In response to the assertion that that the average American no longer deems hardcore adult pornography unacceptable, he states, "Pornography defenders overlook at least three factors. First, much if not most hardcore adult pornography is consumed by a relatively small percentage of individuals who are addicted to it. Second, just because a person experiments with hardcore adult pornography for a period of time or on occasion succumbs to the temptation to view it does not mean he or she approves of what is viewed, especially when hardcore adult pornographers promote their products aggressively...Third, many visitors to 'adult websites' are minors."
He also cites the results of four national opinion polls (conducted by Harris Interactive and Pew Research Center) indicating that most adults do not consider pornography morally acceptable or harmless and that they want federal obscenity laws enforced.
He explains why it is a mistake for the Justice Department and FBI to focus their energies almost exclusively on child molesters and child pornography because of limited resources. "In the first place," he writes, "the explosion of hardcore adult pornography is contributing to sexual exploitation of children in various ways. In the second place, children are harmed not just by predators; they are also harmed by exposure to hardcore adult pornography...In the third place...a frequent result of a successful federal obscenity prosecution is a significant fine and/or forfeiture of property...[which] can offset in whole or part the cost of these cases. In the fourth place...it isn't just children who are harmed by hardcore adult pornography."
Mr. Peters sets forth reasons for why he thinks vigorous enforcement of obscenity laws will result in a number of benefits both to children and society. He also explains why federal obscenity laws are not being enforced vigorously, as they should be. Those at fault include the U.S. Justice Department, the FBI and Congress.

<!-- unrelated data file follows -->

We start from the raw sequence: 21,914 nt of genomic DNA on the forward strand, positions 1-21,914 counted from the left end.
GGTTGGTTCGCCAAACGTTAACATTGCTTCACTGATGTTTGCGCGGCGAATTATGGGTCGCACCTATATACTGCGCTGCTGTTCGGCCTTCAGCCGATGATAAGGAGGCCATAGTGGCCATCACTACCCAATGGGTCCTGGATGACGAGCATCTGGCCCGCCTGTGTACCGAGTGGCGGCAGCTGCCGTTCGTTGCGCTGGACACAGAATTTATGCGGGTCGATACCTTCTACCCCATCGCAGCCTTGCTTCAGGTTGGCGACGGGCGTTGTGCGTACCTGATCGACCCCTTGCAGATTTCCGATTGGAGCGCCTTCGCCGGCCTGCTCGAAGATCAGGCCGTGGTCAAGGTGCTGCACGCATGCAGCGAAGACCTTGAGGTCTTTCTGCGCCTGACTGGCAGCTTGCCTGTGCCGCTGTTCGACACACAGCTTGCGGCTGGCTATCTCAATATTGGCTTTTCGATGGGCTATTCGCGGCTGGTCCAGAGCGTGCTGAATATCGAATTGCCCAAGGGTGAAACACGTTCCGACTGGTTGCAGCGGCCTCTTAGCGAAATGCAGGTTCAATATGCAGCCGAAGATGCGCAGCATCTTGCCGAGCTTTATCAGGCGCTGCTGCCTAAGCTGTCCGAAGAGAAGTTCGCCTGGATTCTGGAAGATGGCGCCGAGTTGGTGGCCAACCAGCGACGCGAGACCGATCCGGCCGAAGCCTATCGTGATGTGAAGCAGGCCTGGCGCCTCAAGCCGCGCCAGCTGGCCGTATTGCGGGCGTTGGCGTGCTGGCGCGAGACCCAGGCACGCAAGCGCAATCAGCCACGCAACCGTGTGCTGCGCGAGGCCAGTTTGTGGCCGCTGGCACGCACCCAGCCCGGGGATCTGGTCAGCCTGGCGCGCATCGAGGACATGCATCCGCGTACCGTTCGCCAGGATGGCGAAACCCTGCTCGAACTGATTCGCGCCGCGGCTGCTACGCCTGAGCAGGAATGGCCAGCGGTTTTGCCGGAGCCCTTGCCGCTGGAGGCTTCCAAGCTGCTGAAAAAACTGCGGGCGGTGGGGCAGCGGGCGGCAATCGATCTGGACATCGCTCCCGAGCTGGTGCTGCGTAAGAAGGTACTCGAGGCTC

Mr. Peters states that in addition to law enforcement, "parental involvement, public education, the involvement of religious groups, and corporate responsibility are all desperately needed."
The following sources are cited in the report and appendices: journals, including Aggressive Behavior, American Journal of Psychiatry, Child Abuse & Neglect, Child Maltreatment, CyberPsychology & Behavior, International Journal of Offender Therapy and Comparative Criminology, Journal of the American Psychiatric Nurses Association, Journal of Interpersonal Violence, Journal of Sex & Marital Therapy, Journal of Sexual Aggression, Psychological Record, Sexual Abuse: A Journal of Research and Treatment, and Women and Criminal Justice; books, including "Pornography: Driving the Demand in International Sex Trafficking," "Sex-Related Homicide and Death Investigation Sexual Abuse," and "The Johns: Sex for sale and the men who buy it;" materials published by the American Academy of Matrimonial Lawyers, American Prosecutors Research Institute, COPA Commission, ECPAT, International Association of Police Chiefs, National Center for Missing and Exploited Children, UN Human Rights Council and others; national opinion polls; federal and state court cases; testimony in legislative hearings; U.S. based news publications, including Associated Press, Boston Globe, New York Times, Philadelphia Inquirer, Baltimore Sun, Washington Post, Atlanta Journal-Constitution, Miami Herald, Mobile Register, Dallas Morning News, Chicago Tribune, Indianapolis Star, Detroit Free Press, Cleveland Plain Dealer, Minneapolis Star Tribune, Kansas City Star, Omaha World-Herald, Tulsa World, Denver Post, Salt Lake Tribune, Los Angeles Times, and Seattle Times; and news publications based in several other countries.